At this point, everyone would know that the American TV series, Power Rangers, are heavily edited adaptations of the long-running Japanese franchise, Super Sentai. Power Rangers has been taking Japanese costumed fights spliced together with original American footage since its creation in 1993.
That said, a lot of changes are made during the transition from Japan to America, from simple plot points to entire premises of similar seasons. So much so that beyond the shared aesthetics, the two franchises are almost completely different.
Granted, the original Japanese shows have a lot more leeway in terms of its plot development, character scope, and scale of action scenes, which means the Power Rangers team has to be very creative in making each season work.
So while we admit that Super Sentai is the superior franchise in so many ways, here are five how Power Rangers manages to have a leg up on their Japanese counterpart.
Super Sentai is pretty blatant in its sense of continuity, with each season taking place in its own universe, far removed from one another. Power Rangers, on the other hand, takes great lengths to establish its connected universe, so much so that seasons that pretty much end in reality-shattering ways like Dino Charge and RPM are set in separate universes.
Beginning with the original Mighty Morphin’ Power Rangers, each season is loosely connected with each other, some more than others, especially with newer seasons like Beast Morphers and Dino Fury. This also makes the crossover events within Power Rangers much more natural, particularly in seasons like Wild Force and its legendary Forever Red crossover episode.
The Morphin Grid
Every first episode of Super Sentai introduces a new power system in which the heroes of the season use to transform into their spandex-wearing alter egos. It makes sense since each season is set in its own universe, so the power of transformation is also different each time.
Each Power Ranger team’s source of power is from the Morphin Grid, a sort of transdimensional power source that bestows power onto selected individuals. It is a connective tissue that binds everything together, something Super Sentai doesn’t really have beyond the Ranger Keys seen in Kaizoku Sentai Gokaiger.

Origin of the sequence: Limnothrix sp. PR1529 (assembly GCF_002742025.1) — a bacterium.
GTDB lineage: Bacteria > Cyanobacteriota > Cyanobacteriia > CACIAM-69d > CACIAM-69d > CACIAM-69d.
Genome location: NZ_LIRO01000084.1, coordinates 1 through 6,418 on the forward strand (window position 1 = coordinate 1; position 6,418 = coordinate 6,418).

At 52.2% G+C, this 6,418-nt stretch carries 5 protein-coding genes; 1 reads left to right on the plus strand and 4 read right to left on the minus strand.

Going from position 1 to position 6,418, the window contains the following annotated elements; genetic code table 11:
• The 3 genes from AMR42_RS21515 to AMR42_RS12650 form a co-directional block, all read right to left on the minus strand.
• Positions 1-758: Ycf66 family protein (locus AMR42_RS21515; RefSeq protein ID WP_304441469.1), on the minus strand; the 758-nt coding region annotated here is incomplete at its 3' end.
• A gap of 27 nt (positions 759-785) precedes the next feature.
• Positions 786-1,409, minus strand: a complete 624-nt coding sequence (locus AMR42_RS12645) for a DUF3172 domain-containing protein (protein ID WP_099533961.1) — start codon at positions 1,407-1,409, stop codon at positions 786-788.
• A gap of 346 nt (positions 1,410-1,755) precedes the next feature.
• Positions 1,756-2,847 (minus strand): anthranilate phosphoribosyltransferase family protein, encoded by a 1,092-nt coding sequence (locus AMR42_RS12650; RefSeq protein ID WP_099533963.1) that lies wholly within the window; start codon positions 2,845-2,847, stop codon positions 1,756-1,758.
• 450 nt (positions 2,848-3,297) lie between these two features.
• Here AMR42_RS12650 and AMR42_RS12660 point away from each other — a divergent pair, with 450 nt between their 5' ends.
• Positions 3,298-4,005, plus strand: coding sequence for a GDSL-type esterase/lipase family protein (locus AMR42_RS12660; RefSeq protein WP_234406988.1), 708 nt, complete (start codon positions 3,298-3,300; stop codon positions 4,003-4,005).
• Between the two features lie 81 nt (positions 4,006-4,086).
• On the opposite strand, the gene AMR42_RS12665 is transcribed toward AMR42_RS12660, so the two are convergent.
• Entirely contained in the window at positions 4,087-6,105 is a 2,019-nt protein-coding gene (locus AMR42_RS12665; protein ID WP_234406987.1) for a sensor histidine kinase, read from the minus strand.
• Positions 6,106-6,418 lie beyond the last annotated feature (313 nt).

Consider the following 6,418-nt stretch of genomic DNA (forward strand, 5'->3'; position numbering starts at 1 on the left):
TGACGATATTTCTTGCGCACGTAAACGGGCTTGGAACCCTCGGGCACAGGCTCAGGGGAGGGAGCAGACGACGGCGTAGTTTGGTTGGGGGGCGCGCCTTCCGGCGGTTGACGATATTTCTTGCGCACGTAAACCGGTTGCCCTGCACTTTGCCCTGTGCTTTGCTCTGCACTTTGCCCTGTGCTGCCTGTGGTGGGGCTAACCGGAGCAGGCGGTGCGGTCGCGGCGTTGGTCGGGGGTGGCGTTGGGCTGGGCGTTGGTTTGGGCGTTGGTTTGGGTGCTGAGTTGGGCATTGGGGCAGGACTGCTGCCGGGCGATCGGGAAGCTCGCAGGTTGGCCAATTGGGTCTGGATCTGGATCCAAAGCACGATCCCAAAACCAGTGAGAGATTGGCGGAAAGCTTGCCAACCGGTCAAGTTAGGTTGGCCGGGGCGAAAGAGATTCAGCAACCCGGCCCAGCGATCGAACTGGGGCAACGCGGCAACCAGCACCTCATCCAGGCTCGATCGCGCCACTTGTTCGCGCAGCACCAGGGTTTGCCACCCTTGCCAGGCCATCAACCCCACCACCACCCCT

New Wave Comics
While Super Sentai does occasionally have video games based on certain seasons, manga adaptations are something the franchise does shy away from. For the most part, Super Sentai exists as a purely live-action series.
Meanwhile, the current Boom Studios comics run has reinvented Power Rangers for the better, which is still ongoing today with new stories based on older seasons and even crossovers with other comic properties like the Justice League and the Teenage Mutant Ninja Turtles.
Mighty Mighty Zords
It is not a Super Sentai series without giant combining robots dealing the finishing blow at the end of every episode. It is a part of the franchise’s DNA, with each yearly mecha being something fans look forward to.
These mecha are not however divided into classes, as Power Rangers does with Zords, Megazords, Ultrazords and the like. Weirdly enough, this uniform classification of their robotic arsenal adds a great sense of power scaling with each fight, since depending on the type of Zord used, fans get a sense of how powerful an enemy can be.
Good Ol’ Diversity
Not that we blame Super Sentai for being a Japanese franchise, but Power Rangers has allowed more people to be superheroes, with more than a handful of Southeast Asian Power Rangers in its history since its creation.
The Vietnamese-American Thuy Trang served as the very first Yellow Ranger, with subsequent seasons like Time Force and Wild Force featuring Filipino Rangers, Ninja Storm having a Malaysian-Singaporean Ranger, and both Dino Charge and Ninja Steel featuring Indonesian Rangers.
That said, both franchises are getting better at representation, with Super Sentai having the occasional non-Japanese side character and even having the first male Pink Ranger, and Power Rangers featuring their first autistic Ranger and LGBTQ Ranger.